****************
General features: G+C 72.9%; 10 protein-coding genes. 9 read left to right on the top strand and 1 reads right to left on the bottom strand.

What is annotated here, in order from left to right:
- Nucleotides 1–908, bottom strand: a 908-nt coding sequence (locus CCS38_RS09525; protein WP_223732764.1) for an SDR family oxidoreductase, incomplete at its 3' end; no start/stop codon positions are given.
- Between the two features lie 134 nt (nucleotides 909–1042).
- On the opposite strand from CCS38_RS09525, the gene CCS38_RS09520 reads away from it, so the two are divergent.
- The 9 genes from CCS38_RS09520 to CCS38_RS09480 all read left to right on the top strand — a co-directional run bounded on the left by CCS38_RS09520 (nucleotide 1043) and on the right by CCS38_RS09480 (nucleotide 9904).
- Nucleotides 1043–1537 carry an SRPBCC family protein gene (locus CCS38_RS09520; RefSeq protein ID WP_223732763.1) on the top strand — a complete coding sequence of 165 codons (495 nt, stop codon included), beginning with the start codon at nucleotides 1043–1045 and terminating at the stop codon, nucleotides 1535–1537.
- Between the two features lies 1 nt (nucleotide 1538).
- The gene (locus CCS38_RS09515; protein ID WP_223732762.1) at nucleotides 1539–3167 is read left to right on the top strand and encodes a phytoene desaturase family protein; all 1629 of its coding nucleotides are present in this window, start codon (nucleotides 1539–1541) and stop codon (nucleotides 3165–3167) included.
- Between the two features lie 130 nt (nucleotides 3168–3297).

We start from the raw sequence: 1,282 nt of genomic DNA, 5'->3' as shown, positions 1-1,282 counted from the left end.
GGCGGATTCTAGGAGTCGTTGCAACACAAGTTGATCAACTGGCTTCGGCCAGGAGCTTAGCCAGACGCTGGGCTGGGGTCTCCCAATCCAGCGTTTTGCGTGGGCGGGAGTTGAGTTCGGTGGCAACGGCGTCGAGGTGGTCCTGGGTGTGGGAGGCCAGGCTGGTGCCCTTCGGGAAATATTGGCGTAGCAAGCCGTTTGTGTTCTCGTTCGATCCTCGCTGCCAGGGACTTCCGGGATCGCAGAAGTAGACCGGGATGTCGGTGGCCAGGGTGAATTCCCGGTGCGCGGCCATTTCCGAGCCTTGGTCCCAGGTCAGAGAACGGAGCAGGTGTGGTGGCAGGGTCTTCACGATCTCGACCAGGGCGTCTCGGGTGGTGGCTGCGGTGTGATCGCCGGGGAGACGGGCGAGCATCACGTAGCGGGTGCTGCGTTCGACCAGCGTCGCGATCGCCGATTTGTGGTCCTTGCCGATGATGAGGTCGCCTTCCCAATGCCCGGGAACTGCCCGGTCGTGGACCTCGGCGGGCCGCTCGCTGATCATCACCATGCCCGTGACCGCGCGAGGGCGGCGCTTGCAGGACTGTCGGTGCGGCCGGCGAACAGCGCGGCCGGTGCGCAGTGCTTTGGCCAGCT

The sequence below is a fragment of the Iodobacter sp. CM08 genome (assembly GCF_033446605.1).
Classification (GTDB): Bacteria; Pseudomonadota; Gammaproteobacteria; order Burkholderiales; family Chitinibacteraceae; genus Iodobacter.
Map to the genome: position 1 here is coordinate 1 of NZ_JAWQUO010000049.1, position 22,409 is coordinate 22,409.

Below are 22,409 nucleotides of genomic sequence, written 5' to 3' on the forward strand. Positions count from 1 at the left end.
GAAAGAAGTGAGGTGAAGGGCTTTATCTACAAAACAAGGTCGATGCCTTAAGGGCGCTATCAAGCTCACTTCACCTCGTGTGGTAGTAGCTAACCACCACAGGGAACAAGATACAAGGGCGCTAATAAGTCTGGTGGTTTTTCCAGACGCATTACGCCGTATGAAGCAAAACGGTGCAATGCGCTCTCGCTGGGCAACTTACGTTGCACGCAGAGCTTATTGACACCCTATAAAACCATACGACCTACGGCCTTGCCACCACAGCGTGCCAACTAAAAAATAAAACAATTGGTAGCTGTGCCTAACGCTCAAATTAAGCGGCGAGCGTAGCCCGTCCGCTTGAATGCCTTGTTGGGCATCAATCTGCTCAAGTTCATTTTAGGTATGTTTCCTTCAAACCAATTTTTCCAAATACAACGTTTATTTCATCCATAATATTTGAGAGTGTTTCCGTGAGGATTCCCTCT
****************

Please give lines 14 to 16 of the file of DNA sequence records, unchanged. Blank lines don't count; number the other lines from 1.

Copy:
Classification (GTDB): Bacteria; Pseudomonadota; Gammaproteobacteria; order Burkholderiales; family Chitinibacteraceae; genus Iodobacter.
Map to the genome: position 1 here is coordinate 1 of NZ_JAWQUO010000049.1, position 22,409 is coordinate 22,409.

Below are 22,409 nucleotides of genomic sequence, written 5' to 3' on the forward strand. Positions count from 1 at the left end.